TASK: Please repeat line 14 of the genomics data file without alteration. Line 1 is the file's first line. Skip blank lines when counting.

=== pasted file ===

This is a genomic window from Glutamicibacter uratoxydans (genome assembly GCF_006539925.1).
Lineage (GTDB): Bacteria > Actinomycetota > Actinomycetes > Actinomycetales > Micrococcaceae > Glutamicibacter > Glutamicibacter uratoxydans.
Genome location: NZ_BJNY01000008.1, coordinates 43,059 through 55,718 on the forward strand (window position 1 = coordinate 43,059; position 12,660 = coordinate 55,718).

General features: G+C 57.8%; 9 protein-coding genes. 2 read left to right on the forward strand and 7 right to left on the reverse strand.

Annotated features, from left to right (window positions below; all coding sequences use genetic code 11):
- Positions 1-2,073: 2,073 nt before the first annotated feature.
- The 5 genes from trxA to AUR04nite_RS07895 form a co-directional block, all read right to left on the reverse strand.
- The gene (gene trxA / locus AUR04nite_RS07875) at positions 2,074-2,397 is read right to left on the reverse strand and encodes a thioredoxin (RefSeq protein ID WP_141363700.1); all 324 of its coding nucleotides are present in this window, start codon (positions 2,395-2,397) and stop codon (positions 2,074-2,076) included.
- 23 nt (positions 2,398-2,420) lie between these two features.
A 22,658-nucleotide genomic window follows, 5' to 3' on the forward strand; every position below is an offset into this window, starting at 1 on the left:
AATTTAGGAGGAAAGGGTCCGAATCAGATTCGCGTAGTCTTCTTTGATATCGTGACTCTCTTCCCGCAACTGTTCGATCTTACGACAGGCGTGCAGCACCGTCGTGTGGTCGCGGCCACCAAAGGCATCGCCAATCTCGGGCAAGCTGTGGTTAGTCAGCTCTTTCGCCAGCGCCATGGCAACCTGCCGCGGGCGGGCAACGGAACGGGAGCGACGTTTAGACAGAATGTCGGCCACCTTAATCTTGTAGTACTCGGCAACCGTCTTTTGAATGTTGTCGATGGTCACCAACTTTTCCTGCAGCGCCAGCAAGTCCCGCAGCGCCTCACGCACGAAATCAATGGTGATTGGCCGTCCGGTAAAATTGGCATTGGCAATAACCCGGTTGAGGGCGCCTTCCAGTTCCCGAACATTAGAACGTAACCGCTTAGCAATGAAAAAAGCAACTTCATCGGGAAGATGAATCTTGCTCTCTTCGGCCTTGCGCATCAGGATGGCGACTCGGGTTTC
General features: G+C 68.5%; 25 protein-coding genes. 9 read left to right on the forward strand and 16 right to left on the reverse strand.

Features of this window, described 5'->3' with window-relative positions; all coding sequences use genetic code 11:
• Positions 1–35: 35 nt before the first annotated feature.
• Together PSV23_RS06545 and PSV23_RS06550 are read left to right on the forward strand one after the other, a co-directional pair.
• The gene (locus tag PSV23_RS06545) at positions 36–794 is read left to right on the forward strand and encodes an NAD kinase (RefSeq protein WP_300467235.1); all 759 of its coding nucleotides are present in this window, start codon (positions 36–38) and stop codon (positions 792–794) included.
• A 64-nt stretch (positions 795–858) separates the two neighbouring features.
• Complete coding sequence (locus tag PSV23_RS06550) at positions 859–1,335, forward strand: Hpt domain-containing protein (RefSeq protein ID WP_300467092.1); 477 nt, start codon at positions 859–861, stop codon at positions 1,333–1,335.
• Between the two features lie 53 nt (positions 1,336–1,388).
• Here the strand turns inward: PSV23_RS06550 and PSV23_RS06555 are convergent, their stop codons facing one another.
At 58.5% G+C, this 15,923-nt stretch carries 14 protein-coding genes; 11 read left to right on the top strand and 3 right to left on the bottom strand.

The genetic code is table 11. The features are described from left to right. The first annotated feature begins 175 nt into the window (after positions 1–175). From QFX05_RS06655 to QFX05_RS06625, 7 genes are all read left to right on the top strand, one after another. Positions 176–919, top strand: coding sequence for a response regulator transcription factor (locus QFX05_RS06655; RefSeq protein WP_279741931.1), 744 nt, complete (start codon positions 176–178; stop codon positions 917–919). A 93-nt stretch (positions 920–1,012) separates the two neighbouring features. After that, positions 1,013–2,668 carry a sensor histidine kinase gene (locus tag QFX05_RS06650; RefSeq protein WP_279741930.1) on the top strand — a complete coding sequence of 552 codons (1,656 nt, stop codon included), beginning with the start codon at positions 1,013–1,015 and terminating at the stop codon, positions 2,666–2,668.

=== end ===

• Positions 1–35: 35 nt before the first annotated feature.